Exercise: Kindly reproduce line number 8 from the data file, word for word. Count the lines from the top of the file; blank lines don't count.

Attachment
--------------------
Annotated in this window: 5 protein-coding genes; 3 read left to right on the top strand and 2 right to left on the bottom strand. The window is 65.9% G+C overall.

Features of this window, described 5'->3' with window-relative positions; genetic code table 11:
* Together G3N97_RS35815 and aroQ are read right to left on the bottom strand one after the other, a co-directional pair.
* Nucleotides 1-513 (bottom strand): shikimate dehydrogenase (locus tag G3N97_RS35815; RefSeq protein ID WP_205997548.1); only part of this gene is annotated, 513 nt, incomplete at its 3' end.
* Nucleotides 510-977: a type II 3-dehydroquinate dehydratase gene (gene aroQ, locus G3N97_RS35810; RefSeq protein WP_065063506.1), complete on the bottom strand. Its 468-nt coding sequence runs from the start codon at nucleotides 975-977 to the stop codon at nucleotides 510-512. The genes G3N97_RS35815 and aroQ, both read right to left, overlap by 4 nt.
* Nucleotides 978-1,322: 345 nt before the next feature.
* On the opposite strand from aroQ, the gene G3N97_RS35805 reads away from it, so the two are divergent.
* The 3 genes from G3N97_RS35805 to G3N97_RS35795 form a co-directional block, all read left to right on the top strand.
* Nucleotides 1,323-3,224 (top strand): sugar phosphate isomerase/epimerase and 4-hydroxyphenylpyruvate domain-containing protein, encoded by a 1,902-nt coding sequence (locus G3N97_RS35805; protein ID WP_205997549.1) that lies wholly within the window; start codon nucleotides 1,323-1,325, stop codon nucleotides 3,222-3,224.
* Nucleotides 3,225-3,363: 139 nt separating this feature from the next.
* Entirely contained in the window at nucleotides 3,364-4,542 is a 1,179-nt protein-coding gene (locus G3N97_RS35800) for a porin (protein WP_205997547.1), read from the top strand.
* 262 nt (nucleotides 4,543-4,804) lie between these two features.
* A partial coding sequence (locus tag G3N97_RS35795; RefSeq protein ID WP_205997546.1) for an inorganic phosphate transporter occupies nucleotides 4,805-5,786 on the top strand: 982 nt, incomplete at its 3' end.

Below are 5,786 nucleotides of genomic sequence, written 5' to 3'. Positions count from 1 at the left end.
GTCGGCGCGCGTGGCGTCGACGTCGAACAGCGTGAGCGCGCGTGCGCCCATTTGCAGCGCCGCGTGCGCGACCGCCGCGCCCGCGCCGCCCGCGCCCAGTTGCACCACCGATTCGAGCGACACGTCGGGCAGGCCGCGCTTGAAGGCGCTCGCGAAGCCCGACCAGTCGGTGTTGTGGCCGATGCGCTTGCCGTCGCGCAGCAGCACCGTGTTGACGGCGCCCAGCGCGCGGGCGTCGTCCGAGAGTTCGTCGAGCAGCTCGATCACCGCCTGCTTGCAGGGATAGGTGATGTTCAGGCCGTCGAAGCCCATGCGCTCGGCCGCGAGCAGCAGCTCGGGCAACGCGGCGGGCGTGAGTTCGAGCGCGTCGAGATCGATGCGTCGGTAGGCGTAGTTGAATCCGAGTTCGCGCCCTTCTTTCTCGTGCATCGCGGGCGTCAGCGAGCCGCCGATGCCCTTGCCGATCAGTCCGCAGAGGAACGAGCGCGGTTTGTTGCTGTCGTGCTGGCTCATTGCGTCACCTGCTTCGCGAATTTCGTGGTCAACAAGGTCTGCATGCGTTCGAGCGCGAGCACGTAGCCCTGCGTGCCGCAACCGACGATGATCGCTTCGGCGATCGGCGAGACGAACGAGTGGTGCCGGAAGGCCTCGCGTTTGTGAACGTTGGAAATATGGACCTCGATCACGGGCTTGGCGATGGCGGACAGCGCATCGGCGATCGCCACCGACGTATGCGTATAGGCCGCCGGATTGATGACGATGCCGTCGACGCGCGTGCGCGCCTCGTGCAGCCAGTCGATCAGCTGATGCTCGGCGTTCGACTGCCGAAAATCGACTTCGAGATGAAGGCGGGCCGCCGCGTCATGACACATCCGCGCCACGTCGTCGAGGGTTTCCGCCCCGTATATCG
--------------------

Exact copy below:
* The 3 genes from G3N97_RS35805 to G3N97_RS35795 form a co-directional block, all read left to right on the top strand.